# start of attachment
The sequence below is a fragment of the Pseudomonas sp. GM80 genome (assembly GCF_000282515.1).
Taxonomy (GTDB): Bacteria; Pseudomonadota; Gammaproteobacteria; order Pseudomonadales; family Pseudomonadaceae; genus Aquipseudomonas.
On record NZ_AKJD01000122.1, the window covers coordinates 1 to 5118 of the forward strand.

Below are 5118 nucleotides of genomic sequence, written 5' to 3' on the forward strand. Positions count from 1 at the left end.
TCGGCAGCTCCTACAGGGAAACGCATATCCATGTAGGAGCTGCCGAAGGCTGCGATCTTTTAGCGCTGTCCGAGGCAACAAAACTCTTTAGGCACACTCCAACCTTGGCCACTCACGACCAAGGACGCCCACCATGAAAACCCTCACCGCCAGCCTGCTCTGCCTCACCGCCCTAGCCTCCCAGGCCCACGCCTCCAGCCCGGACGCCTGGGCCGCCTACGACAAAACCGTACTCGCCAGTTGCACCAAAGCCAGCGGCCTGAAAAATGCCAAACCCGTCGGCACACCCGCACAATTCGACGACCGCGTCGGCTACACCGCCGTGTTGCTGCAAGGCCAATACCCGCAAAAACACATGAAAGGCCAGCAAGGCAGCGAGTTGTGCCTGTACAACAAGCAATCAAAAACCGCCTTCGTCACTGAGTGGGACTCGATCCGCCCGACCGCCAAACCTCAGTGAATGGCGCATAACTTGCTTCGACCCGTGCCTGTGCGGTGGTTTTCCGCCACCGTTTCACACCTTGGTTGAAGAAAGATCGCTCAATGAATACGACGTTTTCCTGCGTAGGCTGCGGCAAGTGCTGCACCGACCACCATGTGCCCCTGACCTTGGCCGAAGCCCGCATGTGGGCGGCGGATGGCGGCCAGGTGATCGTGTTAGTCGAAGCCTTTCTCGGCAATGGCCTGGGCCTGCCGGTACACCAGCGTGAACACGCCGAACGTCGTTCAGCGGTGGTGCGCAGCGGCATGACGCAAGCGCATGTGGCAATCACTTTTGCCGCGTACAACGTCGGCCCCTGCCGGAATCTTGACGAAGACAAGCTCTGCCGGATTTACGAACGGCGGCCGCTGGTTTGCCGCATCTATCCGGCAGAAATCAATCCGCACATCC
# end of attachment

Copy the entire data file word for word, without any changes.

The sequence below is a fragment of the Pseudomonas sp. GM80 genome (assembly GCF_000282515.1).
Taxonomy (GTDB): Bacteria; Pseudomonadota; Gammaproteobacteria; order Pseudomonadales; family Pseudomonadaceae; genus Aquipseudomonas.
On record NZ_AKJD01000122.1, the window covers coordinates 1 to 5118 of the forward strand.

Below are 5118 nucleotides of genomic sequence, written 5' to 3' on the forward strand. Positions count from 1 at the left end.
TCGGCAGCTCCTACAGGGAAACGCATATCCATGTAGGAGCTGCCGAAGGCTGCGATCTTTTAGCGCTGTCCGAGGCAACAAAACTCTTTAGGCACACTCCAACCTTGGCCACTCACGACCAAGGACGCCCACCATGAAAACCCTCACCGCCAGCCTGCTCTGCCTCACCGCCCTAGCCTCCCAGGCCCACGCCTCCAGCCCGGACGCCTGGGCCGCCTACGACAAAACCGTACTCGCCAGTTGCACCAAAGCCAGCGGCCTGAAAAATGCCAAACCCGTCGGCACACCCGCACAATTCGACGACCGCGTCGGCTACACCGCCGTGTTGCTGCAAGGCCAATACCCGCAAAAACACATGAAAGGCCAGCAAGGCAGCGAGTTGTGCCTGTACAACAAGCAATCAAAAACCGCCTTCGTCACTGAGTGGGACTCGATCCGCCCGACCGCCAAACCTCAGTGAATGGCGCATAACTTGCTTCGACCCGTGCCTGTGCGGTGGTTTTCCGCCACCGTTTCACACCTTGGTTGAAGAAAGATCGCTCAATGAATACGACGTTTTCCTGCGTAGGCTGCGGCAAGTGCTGCACCGACCACCATGTGCCCCTGACCTTGGCCGAAGCCCGCATGTGGGCGGCGGATGGCGGCCAGGTGATCGTGTTAGTCGAAGCCTTTCTCGGCAATGGCCTGGGCCTGCCGGTACACCAGCGTGAACACGCCGAACGTCGTTCAGCGGTGGTGCGCAGCGGCATGACGCAAGCGCATGTGGCAATCACTTTTGCCGCGTACAACGTCGGCCCCTGCCGGAATCTTGACGAAGACAAGCTCTGCCGGATTTACGAACGGCGGCCGCTGGTTTGCCGCATCTATCCGGCAGAAATCAATCCGCACATCC